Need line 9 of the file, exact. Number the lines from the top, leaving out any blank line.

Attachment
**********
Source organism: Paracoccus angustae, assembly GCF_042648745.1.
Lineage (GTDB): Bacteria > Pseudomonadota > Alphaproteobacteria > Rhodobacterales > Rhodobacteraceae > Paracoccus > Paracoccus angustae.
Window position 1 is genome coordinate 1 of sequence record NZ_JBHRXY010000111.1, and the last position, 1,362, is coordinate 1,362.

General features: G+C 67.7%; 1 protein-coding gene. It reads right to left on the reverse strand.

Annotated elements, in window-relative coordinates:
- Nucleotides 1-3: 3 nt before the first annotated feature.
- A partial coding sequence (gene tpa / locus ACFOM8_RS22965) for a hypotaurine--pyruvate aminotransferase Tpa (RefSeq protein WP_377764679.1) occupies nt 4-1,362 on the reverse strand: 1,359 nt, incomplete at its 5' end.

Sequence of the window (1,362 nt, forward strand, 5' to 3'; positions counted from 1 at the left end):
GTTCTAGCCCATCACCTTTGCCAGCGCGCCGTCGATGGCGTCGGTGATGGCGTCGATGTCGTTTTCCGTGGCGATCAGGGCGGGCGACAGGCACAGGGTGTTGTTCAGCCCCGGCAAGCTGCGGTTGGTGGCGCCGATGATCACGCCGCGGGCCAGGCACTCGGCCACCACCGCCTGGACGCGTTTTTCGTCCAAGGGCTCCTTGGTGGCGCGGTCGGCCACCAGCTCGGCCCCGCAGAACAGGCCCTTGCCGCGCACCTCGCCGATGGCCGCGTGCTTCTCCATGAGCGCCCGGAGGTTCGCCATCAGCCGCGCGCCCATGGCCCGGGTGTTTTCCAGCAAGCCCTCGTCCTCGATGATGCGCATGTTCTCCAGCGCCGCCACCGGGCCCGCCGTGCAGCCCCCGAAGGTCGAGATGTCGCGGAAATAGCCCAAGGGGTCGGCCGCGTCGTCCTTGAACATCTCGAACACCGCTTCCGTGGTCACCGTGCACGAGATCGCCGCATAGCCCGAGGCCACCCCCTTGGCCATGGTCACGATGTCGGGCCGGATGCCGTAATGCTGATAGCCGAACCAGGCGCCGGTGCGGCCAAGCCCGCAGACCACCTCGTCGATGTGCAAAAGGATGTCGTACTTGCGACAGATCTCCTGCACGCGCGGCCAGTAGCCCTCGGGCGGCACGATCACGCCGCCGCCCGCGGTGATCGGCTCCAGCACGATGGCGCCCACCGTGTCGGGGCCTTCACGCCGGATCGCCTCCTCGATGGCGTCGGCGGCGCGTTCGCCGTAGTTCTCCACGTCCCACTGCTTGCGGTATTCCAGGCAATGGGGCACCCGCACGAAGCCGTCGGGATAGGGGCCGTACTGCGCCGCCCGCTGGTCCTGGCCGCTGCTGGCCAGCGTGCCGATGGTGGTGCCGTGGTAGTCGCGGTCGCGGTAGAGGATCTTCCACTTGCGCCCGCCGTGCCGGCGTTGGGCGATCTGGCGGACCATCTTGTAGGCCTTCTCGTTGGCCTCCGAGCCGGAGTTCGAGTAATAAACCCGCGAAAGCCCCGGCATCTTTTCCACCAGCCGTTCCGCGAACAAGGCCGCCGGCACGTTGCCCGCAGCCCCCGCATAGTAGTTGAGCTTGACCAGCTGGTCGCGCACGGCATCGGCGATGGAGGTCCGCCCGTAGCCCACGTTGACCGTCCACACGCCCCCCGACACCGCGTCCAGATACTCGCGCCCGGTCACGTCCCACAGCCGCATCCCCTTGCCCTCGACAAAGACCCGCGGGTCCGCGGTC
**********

GTTCTAGCCCATCACCTTTGCCAGCGCGCCGTCGATGGCGTCGGTGATGGCGTCGATGTCGTTTTCCGTGGCGATCAGGGCGGGCGACAGGCACAGGGTGTTGTTCAGCCCCGGCAAGCTGCGGTTGGTGGCGCCGATGATCACGCCGCGGGCCAGGCACTCGGCCACCACCGCCTGGACGCGTTTTTCGTCCAAGGGCTCCTTGGTGGCGCGGTCGGCCACCAGCTCGGCCCCGCAGAACAGGCCCTTGCCGCGCACCTCGCCGATGGCCGCGTGCTTCTCCATGAGCGCCCGGAGGTTCGCCATCAGCCGCGCGCCCATGGCCCGGGTGTTTTCCAGCAAGCCCTCGTCCTCGATGATGCGCATGTTCTCCAGCGCCGCCACCGGGCCCGCCGTGCAGCCCCCGAAGGTCGAGATGTCGCGGAAATAGCCCAAGGGGTCGGCCGCGTCGTCCTTGAACATCTCGAACACCGCTTCCGTGGTCACCGTGCACGAGATCGCCGCATAGCCCGAGGCCACCCCCTTGGCCATGGTCACGATGTCGGGCCGGATGCCGTAATGCTGATAGCCGAACCAGGCGCCGGTGCGGCCAAGCCCGCAGACCACCTCGTCGATGTGCAAAAGGATGTCGTACTTGCGACAGATCTCCTGCACGCGCGGCCAGTAGCCCTCGGGCGGCACGATCACGCCGCCGCCCGCGGTGATCGGCTCCAGCACGATGGCGCCCACCGTGTCGGGGCCTTCACGCCGGATCGCCTCCTCGATGGCGTCGGCGGCGCGTTCGCCGTAGTTCTCCACGTCCCACTGCTTGCGGTATTCCAGGCAATGGGGCACCCGCACGAAGCCGTCGGGATAGGGGCCGTACTGCGCCGCCCGCTGGTCCTGGCCGCTGCTGGCCAGCGTGCCGATGGTGGTGCCGTGGTAGTCGCGGTCGCGGTAGAGGATCTTCCACTTGCGCCCGCCGTGCCGGCGTTGGGCGATCTGGCGGACCATCTTGTAGGCCTTCTCGTTGGCCTCCGAGCCGGAGTTCGAGTAATAAACCCGCGAAAGCCCCGGCATCTTTTCCACCAGCCGTTCCGCGAACAAGGCCGCCGGCACGTTGCCCGCAGCCCCCGCATAGTAGTTGAGCTTGACCAGCTGGTCGCGCACGGCATCGGCGATGGAGGTCCGCCCGTAGCCCACGTTGACCGTCCACACGCCCCCCGACACCGCGTCCAGATACTCGCGCCCGGTCACGTCCCACAGCCGCATCCCCTTGCCCTCGACAAAGACCCGCGGGTCCGCGGTC